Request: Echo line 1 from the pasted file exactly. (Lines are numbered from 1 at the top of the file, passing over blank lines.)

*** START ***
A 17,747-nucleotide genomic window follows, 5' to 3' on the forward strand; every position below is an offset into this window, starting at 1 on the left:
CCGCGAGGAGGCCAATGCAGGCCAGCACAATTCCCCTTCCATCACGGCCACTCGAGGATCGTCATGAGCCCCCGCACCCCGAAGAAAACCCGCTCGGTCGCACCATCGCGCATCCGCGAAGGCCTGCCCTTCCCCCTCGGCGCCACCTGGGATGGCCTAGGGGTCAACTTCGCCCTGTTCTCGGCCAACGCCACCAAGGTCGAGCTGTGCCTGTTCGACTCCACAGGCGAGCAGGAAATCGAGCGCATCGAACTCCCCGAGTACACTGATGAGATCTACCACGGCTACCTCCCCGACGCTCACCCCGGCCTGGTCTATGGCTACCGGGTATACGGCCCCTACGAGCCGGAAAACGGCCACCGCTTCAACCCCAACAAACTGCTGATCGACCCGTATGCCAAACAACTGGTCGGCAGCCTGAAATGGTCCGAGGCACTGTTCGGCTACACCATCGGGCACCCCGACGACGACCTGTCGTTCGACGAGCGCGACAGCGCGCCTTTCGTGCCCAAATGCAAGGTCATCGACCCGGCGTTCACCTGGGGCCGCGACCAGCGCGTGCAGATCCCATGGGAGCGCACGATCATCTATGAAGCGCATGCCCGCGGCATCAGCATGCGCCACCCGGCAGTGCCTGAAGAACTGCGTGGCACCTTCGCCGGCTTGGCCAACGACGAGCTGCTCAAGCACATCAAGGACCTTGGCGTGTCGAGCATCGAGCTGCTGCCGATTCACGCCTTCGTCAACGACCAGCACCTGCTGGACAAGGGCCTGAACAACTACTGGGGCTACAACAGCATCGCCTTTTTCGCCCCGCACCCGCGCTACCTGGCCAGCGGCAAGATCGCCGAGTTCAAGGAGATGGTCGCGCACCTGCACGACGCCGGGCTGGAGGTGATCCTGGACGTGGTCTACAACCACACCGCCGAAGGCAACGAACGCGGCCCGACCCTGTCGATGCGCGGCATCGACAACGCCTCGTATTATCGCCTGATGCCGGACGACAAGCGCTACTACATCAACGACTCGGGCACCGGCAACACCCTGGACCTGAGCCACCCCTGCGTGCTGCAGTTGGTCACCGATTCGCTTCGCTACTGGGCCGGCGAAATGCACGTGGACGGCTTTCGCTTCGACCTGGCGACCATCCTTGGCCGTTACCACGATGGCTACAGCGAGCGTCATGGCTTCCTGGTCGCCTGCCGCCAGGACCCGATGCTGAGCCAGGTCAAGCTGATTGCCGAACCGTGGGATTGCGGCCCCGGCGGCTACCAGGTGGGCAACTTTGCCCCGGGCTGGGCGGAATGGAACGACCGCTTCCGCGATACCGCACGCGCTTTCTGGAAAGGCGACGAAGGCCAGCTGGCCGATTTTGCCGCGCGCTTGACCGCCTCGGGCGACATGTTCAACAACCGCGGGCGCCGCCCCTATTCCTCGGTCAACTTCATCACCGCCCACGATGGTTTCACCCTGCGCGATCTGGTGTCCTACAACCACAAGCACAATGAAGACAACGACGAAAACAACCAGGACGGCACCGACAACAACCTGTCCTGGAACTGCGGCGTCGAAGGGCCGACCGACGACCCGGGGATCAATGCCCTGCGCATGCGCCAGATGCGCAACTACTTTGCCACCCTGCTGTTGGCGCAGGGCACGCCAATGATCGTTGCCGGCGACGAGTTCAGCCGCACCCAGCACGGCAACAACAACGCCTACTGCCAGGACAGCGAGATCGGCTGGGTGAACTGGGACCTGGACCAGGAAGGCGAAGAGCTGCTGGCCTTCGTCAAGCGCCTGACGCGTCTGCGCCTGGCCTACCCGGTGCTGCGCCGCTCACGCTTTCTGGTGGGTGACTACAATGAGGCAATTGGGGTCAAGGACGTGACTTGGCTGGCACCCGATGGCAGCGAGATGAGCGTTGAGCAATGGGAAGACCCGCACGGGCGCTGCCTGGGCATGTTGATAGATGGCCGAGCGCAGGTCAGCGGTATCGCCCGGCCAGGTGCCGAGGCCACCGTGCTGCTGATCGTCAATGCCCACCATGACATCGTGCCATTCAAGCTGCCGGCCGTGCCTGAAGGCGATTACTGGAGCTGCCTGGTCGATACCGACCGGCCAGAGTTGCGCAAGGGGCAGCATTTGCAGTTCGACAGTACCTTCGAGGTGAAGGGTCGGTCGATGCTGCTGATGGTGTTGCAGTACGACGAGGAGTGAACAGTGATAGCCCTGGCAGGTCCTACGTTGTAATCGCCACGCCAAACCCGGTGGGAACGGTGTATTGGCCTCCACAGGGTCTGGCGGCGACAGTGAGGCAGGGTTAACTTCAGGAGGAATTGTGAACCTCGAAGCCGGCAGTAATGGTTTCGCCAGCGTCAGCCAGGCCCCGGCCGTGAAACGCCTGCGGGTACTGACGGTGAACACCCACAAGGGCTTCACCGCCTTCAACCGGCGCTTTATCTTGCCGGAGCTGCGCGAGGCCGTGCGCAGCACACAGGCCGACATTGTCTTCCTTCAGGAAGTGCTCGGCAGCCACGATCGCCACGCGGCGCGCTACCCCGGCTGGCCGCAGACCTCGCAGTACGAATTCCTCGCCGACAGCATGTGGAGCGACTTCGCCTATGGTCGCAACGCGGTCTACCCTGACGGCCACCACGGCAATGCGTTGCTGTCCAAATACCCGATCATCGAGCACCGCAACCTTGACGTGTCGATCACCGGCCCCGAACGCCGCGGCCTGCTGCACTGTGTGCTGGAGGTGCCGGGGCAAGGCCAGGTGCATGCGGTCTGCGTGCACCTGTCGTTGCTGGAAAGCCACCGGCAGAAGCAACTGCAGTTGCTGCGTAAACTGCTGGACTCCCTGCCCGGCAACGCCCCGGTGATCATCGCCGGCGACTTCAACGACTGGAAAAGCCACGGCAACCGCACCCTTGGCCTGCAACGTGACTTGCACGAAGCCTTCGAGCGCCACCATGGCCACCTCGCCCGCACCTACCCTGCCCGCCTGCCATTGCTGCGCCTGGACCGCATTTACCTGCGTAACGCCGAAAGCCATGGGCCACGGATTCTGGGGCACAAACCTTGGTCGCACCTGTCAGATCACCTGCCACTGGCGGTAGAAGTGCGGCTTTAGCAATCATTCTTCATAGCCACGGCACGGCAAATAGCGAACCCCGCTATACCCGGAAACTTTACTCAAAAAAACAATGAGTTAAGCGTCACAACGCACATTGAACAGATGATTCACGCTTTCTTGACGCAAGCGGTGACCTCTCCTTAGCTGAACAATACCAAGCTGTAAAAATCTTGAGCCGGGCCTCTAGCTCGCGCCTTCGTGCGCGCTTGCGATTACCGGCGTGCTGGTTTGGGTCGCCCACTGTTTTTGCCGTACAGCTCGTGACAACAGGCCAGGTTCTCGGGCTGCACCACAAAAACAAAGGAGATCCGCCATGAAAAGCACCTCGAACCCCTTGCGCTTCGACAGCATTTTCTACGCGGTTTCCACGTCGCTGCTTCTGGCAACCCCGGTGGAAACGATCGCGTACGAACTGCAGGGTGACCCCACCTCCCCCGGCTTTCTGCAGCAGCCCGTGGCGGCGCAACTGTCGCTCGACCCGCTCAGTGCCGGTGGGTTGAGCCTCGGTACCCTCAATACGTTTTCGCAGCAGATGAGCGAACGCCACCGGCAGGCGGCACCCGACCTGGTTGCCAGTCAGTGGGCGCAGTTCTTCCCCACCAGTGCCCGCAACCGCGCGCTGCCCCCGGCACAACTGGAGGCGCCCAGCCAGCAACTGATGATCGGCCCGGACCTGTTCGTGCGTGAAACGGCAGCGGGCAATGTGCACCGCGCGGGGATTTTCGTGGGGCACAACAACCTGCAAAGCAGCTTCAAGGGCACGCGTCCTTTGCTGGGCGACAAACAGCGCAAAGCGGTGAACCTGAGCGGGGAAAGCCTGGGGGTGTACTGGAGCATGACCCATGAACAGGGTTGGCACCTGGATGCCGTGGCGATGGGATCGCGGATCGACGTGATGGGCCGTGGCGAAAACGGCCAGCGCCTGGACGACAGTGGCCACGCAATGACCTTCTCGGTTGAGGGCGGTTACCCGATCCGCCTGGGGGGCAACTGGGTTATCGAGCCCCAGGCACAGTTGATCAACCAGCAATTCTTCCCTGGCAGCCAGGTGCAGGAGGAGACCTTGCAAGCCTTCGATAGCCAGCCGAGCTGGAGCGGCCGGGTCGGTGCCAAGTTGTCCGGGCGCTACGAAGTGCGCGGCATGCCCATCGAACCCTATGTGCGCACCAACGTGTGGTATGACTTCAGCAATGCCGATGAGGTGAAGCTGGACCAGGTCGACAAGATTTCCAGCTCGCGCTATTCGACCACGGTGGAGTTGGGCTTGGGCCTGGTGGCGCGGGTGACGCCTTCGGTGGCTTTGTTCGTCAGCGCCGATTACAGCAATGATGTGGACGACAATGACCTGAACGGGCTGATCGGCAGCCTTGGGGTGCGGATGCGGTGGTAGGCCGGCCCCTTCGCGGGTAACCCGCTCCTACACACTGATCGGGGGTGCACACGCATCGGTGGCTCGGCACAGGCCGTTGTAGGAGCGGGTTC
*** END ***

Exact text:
A 17,747-nucleotide genomic window follows, 5' to 3' on the forward strand; every position below is an offset into this window, starting at 1 on the left: